Many lawmakers do take ALEC model legislation back home—and they get it passed.
ALEC’s corporate brochure states, “Historically, during each legislative cycle, ALEC legislators [from across the country] introduce more than 1,000 pieces of legislation based on these models, approximately 17 percent of which are enacted.” Besides Arizona, ThinkProgress.org has shown that lawmakers in Tennessee, Oklahoma, Colorado, Florida and Pennsylvania have paid homage to ALEC’s work by promising to introduce laws similar or tougher than Arizona’s ALEC-approved law.
While records show CCA showered campaign donations on sponsors of Arizona’s immigration bill, Centerville, Utah-based Management & Training Corporation, which operates 20 prisons in seven states, also gave campaign donations in recent years to the sponsor of that bill, Arizona Rep. Russell Pearce.
Arizona campaign-finance records show MTC has donated $1,116 to Pearce since 2004. For a politician with nearly $80,000 currently in his campaign war chest, that might seem small. But a review of Arizona campaign-finance records by City Weekly shows that Pearce may have been the only Arizona politician to receive a donation during that time, except for one donation to a candidate for Flagstaff City Council.
MTC did not respond to requests for an interview for this story.
Lawmakers, including Ray in his interview with City Weekly, say that the ALEC-created legislation has no direct impact on prisoner population levels and, thus, no real conflict of interest exists. The whole point is to deport immigrants, not incarcerate them long-term, Ray says.
Still, there’s gobs of money involved in detaining illegal immigrants, as a review of MTC’s contracts reveals, which may explain why prison companies would be so interested in immigration policy.
MTC contracts with the federal government to operate dozens of Job Corps facilities across the country, providing education, training and housing to at-risk youth. But MTC also operates detention facilities exclusively for immigrants, like the Giles W. Dalby Correctional Facility, located in Post, Texas.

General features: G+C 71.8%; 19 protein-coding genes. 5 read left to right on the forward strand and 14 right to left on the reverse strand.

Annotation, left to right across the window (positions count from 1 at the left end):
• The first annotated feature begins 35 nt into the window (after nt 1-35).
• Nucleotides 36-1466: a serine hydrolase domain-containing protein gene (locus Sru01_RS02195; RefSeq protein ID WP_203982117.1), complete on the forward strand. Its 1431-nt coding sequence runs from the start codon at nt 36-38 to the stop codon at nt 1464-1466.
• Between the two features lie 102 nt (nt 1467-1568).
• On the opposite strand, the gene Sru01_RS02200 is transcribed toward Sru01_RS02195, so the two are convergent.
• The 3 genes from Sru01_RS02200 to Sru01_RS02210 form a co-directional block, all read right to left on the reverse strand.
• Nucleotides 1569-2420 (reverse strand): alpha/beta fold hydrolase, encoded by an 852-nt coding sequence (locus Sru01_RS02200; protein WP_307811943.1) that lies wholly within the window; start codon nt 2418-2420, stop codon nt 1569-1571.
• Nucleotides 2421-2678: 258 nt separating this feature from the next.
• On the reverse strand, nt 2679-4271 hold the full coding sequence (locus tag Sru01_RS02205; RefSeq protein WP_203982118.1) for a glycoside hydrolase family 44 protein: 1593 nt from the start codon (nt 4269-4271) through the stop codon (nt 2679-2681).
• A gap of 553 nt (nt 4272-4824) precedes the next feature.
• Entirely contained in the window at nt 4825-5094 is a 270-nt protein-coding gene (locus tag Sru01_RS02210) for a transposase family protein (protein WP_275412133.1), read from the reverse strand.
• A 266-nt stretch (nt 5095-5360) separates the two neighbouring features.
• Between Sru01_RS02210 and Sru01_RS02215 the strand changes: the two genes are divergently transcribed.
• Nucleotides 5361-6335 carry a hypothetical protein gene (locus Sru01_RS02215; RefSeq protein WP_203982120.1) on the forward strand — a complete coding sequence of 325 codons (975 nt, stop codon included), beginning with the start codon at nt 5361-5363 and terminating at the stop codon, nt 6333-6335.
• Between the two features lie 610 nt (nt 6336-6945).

In January 2007, MTC received a $121-million, four-year contract to incarcerate immigrants awaiting deportation at the soon-to-be-expanded Dalby facility. About that contract, MTC spokesman Carl Stuart said the company only responds to customers’ needs, but has not tried to influence immigration policy.
“We feel like it’s our job to do what our customers need. In this case the customer is the federal government,” Stuart told the Standard-Examiner in 2007. “As far as the [immigration] crackdown we are seeing, that’s not our area. We’re just trying to fulfill the needs that are created.”
But that hands-off-politics stance doesn’t explain the existence of MTC’s political-action committee, whose bank account sits at $59,000, and who has contracted with a lobbyist in Texas—the state where it operates more prisons than anywhere—for nearly a decade.
Among the donors to that PAC is MTC’s board vice chair Jane Marquardt, who, with partner Tami, received Equality Utah’s Equality Award this year for contributions to gay rights. The pair also serve as members of the Utah Human Rights Campaign steering committee. Marquardt’s $2,500 contribution to the MTC PAC was given seven months prior to Pearce receiving a $410 donation from that PAC, state and federal campaign finance records show.
MTC was most recently in national news in August after three prisoners escaped from the Kingman State Prison in Arizona, which the company operates. The prisoners are now accused of committing two murders before being recaptured.
(Note: this story was adapted from this earlier blog post)